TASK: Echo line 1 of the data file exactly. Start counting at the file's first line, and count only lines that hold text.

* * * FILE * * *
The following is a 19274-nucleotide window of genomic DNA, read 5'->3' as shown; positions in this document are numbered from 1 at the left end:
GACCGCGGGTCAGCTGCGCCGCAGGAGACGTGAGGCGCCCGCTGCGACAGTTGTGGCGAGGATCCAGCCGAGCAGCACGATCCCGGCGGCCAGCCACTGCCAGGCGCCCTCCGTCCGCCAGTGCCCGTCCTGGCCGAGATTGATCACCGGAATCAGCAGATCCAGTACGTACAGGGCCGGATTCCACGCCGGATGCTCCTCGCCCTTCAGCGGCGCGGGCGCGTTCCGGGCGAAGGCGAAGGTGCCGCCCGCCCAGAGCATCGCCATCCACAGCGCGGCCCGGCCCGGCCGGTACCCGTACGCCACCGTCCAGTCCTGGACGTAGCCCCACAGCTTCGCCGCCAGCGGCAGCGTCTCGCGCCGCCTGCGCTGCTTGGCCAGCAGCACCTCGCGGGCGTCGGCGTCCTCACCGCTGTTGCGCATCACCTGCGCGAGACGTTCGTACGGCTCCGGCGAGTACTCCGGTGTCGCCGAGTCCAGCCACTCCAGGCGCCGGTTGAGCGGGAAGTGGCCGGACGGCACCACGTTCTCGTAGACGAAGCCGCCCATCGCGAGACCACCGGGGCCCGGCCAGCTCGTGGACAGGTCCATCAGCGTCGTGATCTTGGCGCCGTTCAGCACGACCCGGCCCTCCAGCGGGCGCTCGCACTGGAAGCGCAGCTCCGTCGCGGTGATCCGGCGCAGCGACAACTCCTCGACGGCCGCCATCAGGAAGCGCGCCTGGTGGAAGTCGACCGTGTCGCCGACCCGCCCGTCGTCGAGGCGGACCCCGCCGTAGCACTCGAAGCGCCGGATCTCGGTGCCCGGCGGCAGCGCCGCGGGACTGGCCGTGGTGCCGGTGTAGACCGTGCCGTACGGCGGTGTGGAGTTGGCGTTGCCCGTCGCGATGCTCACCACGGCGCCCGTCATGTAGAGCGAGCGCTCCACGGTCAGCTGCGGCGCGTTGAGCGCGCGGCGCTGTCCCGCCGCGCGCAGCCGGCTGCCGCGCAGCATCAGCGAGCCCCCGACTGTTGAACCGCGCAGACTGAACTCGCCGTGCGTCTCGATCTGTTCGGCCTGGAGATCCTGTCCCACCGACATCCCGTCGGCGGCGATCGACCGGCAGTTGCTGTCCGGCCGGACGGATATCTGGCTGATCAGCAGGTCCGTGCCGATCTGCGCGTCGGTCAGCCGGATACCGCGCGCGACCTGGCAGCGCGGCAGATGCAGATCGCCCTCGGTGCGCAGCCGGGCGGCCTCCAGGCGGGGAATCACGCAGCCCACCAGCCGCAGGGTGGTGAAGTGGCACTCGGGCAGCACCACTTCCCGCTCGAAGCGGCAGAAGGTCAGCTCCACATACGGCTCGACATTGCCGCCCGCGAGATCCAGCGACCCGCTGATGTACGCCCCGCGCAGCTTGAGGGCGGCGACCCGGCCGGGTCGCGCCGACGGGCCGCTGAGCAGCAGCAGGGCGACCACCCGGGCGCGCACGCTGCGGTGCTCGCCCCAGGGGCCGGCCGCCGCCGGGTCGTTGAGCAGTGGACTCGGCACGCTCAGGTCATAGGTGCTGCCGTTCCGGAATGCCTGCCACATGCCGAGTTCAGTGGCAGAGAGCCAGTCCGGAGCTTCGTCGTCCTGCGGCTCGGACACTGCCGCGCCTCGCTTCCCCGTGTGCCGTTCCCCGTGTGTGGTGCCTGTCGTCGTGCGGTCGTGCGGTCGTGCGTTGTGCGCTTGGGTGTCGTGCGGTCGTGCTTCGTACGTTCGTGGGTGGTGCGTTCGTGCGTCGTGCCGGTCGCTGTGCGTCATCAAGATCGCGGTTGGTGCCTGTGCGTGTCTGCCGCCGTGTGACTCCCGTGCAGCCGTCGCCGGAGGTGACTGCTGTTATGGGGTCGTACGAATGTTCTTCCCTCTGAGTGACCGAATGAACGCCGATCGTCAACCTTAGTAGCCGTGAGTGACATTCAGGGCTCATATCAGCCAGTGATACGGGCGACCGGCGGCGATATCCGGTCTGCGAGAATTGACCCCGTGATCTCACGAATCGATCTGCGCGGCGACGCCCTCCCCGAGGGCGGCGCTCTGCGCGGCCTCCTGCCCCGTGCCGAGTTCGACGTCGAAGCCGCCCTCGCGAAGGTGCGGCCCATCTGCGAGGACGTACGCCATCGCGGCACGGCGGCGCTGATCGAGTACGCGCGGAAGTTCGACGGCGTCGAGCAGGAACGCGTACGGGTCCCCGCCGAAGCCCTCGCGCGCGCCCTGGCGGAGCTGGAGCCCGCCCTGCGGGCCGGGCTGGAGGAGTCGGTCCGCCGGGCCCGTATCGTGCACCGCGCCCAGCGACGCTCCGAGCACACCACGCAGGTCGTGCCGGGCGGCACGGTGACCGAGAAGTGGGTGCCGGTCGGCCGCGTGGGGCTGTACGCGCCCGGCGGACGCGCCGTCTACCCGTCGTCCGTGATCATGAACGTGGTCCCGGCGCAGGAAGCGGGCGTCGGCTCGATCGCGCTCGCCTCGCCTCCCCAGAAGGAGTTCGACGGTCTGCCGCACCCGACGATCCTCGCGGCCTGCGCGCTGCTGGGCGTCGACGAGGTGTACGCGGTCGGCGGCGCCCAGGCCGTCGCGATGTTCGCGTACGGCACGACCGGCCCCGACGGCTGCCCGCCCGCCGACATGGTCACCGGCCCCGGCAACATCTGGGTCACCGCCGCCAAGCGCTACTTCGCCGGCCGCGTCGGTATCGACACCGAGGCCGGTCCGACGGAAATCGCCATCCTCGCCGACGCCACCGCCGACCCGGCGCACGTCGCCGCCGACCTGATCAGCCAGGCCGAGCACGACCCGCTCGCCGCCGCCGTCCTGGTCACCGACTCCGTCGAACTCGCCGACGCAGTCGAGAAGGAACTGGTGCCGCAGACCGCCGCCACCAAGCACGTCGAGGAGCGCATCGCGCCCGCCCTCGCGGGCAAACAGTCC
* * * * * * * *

The following is a 19274-nucleotide window of genomic DNA, read 5'->3' as shown; positions in this document are numbered from 1 at the left end: